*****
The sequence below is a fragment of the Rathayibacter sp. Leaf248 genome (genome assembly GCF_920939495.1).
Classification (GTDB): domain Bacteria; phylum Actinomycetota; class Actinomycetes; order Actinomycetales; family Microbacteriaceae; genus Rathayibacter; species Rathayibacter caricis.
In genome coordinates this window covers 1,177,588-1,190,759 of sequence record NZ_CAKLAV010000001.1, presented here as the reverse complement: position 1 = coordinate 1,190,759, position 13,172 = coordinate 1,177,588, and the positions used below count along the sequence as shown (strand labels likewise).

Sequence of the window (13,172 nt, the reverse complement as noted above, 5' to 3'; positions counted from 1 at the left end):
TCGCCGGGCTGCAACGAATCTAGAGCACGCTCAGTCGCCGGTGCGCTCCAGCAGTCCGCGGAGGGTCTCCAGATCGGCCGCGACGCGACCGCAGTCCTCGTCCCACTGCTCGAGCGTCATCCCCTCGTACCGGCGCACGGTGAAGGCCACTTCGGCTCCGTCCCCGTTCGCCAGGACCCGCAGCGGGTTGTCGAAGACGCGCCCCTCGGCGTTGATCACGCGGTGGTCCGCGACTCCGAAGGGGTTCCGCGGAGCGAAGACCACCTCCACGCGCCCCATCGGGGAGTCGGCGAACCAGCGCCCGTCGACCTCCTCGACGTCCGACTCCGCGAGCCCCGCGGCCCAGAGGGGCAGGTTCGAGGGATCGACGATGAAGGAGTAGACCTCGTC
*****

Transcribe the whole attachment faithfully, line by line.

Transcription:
The sequence below is a fragment of the Rathayibacter sp. Leaf248 genome (genome assembly GCF_920939495.1).
Classification (GTDB): domain Bacteria; phylum Actinomycetota; class Actinomycetes; order Actinomycetales; family Microbacteriaceae; genus Rathayibacter; species Rathayibacter caricis.
In genome coordinates this window covers 1,177,588-1,190,759 of sequence record NZ_CAKLAV010000001.1, presented here as the reverse complement: position 1 = coordinate 1,190,759, position 13,172 = coordinate 1,177,588, and the positions used below count along the sequence as shown (strand labels likewise).

Sequence of the window (13,172 nt, the reverse complement as noted above, 5' to 3'; positions counted from 1 at the left end):
TCGCCGGGCTGCAACGAATCTAGAGCACGCTCAGTCGCCGGTGCGCTCCAGCAGTCCGCGGAGGGTCTCCAGATCGGCCGCGACGCGACCGCAGTCCTCGTCCCACTGCTCGAGCGTCATCCCCTCGTACCGGCGCACGGTGAAGGCCACTTCGGCTCCGTCCCCGTTCGCCAGGACCCGCAGCGGGTTGTCGAAGACGCGCCCCTCGGCGTTGATCACGCGGTGGTCCGCGACTCCGAAGGGGTTCCGCGGAGCGAAGACCACCTCCACGCGCCCCATCGGGGAGTCGGCGAACCAGCGCCCGTCGACCTCCTCGACGTCCGACTCCGCGAGCCCCGCGGCCCAGAGGGGCAGGTTCGAGGGATCGACGATGAAGGAGTAGACCTCGTC